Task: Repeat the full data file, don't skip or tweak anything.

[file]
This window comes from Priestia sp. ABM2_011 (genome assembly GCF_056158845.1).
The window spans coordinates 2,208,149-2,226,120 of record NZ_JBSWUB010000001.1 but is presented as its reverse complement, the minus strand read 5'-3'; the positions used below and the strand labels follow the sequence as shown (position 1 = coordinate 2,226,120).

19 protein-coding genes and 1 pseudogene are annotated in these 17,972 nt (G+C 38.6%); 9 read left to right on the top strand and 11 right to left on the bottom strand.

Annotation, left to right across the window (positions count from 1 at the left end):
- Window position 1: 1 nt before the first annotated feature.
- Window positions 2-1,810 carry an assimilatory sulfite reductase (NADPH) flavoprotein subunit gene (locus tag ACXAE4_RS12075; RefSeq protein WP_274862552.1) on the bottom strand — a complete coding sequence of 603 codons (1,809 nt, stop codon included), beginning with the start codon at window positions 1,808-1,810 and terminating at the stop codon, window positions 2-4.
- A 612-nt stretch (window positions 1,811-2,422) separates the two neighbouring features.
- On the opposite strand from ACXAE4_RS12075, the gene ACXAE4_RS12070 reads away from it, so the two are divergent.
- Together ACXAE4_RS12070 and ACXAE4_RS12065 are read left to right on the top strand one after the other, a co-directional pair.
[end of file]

This window comes from Priestia sp. ABM2_011 (genome assembly GCF_056158845.1).
The window spans coordinates 2,208,149-2,226,120 of record NZ_JBSWUB010000001.1 but is presented as its reverse complement, the minus strand read 5'-3'; the positions used below and the strand labels follow the sequence as shown (position 1 = coordinate 2,226,120).

19 protein-coding genes and 1 pseudogene are annotated in these 17,972 nt (G+C 38.6%); 9 read left to right on the top strand and 11 right to left on the bottom strand.

Annotation, left to right across the window (positions count from 1 at the left end):
- Window position 1: 1 nt before the first annotated feature.
- Window positions 2-1,810 carry an assimilatory sulfite reductase (NADPH) flavoprotein subunit gene (locus tag ACXAE4_RS12075; RefSeq protein WP_274862552.1) on the bottom strand — a complete coding sequence of 603 codons (1,809 nt, stop codon included), beginning with the start codon at window positions 1,808-1,810 and terminating at the stop codon, window positions 2-4.
- A 612-nt stretch (window positions 1,811-2,422) separates the two neighbouring features.
- On the opposite strand from ACXAE4_RS12075, the gene ACXAE4_RS12070 reads away from it, so the two are divergent.
- Together ACXAE4_RS12070 and ACXAE4_RS12065 are read left to right on the top strand one after the other, a co-directional pair.